“This is a guy who is not interested in self-congratulation, certainly not publicly.”

“Outside of true and genuine humility, not some act, not some artifice, not some social device, outside of an aversion to the self-congratualtory aspect of awards, his interest is art. His focus, his devotion, his life… I mean, what distinguishes him and delineates him from so many others is precisely his commitment to the work and not the vanity, not the social status.”

On Leonard Cohen’s “most unlikely and delicious, triumphant come-back,”… “this return to the public eye in the highest of forms” and the fact that he is “more pertinent than he’s ever been before”:

“We’re living in what is, for the first time, collectively what is regarded as an impoverished time for the arts. I think that there has been a staggering collapse in the social value of what we think of as the arts. My Volvo was broken into, and they didn’t take the twenty-five CDs that were in the front seat. They took my car seat, my kid’s car seat. And what was more upsetting to me was that they didn’t take all these fantastic CDs, and it was such an emblem of the lack of esteem for music and the arts. It’s not downloading; downloading, pirating, has always happened. When I was a kid and you were a kid, we taped stuff off the radio on a cassette. So that’s not the problem. The problem is a dip in the cultural value of music and of the arts. And my father is part of a group in this incredibly splintered culture that we’re in—where there is no more consensus, there is no more Ed Sullivan, there is no more Tower Records. There is just this fractured civilization, everyone looking in their hopeless little screens. And what my father represents is a person standing in this one category that is unanimously regarded as the golden era, the people that produced Dylan, Van Morrison, Joni Mitchell, Neil Young, my father, and several others, and there he is standing on the heap of his work in this sort of apocalyptic, cynical time, and he’s like this bastion of truth. He’s weathered the storm. And I think it’s because of the poverty of the land.”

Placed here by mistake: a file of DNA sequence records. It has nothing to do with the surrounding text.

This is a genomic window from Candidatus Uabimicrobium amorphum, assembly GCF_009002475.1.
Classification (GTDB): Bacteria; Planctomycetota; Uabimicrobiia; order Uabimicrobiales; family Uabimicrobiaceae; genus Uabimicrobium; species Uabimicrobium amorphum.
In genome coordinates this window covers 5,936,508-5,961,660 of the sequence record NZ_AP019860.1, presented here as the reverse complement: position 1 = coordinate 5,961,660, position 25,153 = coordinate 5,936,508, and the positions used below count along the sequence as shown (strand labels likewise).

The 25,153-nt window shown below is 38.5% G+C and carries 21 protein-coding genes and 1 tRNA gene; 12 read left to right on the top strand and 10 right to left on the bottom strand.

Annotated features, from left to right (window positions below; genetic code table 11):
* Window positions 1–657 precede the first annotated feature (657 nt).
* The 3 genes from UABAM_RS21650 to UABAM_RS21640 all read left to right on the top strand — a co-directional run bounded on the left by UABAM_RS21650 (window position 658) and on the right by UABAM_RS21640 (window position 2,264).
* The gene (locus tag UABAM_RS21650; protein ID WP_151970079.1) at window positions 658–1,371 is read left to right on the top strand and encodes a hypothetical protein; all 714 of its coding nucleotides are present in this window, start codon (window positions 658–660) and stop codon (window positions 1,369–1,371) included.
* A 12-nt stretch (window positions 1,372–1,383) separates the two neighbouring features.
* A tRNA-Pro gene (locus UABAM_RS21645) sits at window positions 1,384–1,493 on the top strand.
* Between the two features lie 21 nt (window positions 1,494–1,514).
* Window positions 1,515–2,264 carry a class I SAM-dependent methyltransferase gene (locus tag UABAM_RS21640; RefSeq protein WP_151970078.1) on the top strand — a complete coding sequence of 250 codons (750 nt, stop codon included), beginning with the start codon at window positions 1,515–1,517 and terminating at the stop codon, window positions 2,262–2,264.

I don’t accept these last comments completely at face value, and I will take up this issue of fragmentation and its threats and opportunities in another post soon. But today, the melancholy strains of Leonard Cohen (and Adam) seem right to simply honor and celebrate.